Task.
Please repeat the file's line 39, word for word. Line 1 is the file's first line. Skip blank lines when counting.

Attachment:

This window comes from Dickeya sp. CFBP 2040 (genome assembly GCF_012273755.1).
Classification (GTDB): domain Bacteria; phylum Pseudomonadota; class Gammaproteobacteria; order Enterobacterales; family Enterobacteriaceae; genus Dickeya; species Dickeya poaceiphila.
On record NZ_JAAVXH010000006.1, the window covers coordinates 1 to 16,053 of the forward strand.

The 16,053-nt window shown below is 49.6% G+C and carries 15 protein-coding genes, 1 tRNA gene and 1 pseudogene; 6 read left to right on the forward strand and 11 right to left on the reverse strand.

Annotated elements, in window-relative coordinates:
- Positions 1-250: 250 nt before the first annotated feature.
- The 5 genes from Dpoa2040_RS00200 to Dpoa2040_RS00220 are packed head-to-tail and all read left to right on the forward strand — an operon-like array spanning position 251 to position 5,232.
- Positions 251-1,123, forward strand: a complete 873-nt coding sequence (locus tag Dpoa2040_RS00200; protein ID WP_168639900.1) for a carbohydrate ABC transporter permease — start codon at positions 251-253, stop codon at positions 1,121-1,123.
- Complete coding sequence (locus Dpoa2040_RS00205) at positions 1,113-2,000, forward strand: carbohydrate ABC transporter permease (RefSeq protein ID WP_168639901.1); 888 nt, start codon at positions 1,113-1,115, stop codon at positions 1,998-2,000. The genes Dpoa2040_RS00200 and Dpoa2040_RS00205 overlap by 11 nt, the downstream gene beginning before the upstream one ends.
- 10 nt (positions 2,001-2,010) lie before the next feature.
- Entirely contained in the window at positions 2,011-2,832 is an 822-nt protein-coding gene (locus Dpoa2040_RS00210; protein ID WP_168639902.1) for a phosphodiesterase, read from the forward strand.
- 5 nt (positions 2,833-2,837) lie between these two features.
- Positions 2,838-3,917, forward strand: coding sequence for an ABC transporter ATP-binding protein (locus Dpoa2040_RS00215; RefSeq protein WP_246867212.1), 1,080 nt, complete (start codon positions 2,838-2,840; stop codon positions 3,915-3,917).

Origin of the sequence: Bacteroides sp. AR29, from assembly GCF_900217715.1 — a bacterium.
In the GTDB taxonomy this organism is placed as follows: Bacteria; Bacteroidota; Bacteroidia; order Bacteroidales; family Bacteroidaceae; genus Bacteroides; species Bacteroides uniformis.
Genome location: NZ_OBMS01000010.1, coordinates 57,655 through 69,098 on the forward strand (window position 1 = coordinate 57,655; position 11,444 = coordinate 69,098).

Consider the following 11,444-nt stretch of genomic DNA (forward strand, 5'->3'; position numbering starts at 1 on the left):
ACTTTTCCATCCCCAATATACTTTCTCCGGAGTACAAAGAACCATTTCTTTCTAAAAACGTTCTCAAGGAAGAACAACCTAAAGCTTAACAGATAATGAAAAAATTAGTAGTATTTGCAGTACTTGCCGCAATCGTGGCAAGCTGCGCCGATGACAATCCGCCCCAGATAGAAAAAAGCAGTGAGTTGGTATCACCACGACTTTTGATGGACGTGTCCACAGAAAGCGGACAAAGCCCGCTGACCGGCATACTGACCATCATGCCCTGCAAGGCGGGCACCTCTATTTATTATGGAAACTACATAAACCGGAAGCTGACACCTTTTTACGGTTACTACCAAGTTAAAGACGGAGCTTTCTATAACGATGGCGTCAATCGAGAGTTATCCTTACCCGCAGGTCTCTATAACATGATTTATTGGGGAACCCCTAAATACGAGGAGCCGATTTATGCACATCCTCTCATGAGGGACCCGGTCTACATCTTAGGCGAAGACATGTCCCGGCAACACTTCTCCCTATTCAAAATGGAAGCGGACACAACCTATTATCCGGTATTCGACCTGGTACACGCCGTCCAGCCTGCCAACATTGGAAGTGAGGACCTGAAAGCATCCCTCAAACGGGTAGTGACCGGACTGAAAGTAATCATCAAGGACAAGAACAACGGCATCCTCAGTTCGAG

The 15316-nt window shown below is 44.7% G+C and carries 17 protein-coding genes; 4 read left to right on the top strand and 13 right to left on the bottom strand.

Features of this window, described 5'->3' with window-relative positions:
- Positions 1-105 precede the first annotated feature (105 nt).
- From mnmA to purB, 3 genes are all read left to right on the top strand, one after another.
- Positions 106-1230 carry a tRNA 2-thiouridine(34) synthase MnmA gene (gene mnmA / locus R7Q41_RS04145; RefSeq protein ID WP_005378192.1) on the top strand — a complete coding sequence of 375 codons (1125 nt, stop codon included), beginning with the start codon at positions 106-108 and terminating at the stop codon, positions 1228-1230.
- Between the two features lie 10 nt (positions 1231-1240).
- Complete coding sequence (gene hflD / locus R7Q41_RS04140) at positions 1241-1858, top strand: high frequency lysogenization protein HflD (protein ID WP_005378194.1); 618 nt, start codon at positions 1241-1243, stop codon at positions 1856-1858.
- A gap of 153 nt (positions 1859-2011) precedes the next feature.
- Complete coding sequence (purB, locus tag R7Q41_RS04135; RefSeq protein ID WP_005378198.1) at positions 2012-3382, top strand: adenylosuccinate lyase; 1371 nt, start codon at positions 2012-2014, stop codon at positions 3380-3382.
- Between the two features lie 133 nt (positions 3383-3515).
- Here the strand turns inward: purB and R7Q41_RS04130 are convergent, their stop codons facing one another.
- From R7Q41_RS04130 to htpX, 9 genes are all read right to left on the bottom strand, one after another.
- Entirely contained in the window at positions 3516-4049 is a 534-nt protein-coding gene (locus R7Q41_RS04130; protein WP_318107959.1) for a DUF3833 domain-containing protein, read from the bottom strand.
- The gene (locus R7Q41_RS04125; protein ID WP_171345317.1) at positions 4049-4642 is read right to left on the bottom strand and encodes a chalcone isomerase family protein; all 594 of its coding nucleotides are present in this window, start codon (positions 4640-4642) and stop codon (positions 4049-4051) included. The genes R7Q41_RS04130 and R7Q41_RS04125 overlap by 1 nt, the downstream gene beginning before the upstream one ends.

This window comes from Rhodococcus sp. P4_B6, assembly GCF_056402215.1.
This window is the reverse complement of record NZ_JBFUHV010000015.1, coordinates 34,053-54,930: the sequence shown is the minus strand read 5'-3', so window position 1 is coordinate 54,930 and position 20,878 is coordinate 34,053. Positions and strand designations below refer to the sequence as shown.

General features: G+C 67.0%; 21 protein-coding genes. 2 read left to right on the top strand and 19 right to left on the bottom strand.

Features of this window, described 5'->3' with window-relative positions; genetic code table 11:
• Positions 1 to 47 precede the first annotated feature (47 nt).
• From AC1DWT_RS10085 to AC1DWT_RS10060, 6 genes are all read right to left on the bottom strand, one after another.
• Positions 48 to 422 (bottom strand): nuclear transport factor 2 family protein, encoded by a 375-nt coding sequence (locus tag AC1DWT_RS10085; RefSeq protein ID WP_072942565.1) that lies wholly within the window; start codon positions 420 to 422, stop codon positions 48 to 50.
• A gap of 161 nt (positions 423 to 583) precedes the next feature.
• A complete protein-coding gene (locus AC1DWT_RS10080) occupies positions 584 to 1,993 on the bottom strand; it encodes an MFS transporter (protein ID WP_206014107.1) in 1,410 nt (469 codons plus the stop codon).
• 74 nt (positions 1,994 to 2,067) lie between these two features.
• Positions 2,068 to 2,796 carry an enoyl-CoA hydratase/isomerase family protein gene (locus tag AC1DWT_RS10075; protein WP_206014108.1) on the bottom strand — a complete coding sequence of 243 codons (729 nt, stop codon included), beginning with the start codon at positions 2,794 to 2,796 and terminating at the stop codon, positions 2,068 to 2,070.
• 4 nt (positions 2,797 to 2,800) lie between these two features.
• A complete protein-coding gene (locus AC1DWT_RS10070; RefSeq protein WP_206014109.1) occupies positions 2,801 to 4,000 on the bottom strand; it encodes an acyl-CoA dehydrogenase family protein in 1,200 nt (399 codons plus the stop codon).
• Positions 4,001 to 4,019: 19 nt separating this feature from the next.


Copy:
• Positions 48 to 422 (bottom strand): nuclear transport factor 2 family protein, encoded by a 375-nt coding sequence (locus tag AC1DWT_RS10085; RefSeq protein ID WP_072942565.1) that lies wholly within the window; start codon positions 420 to 422, stop codon positions 48 to 50.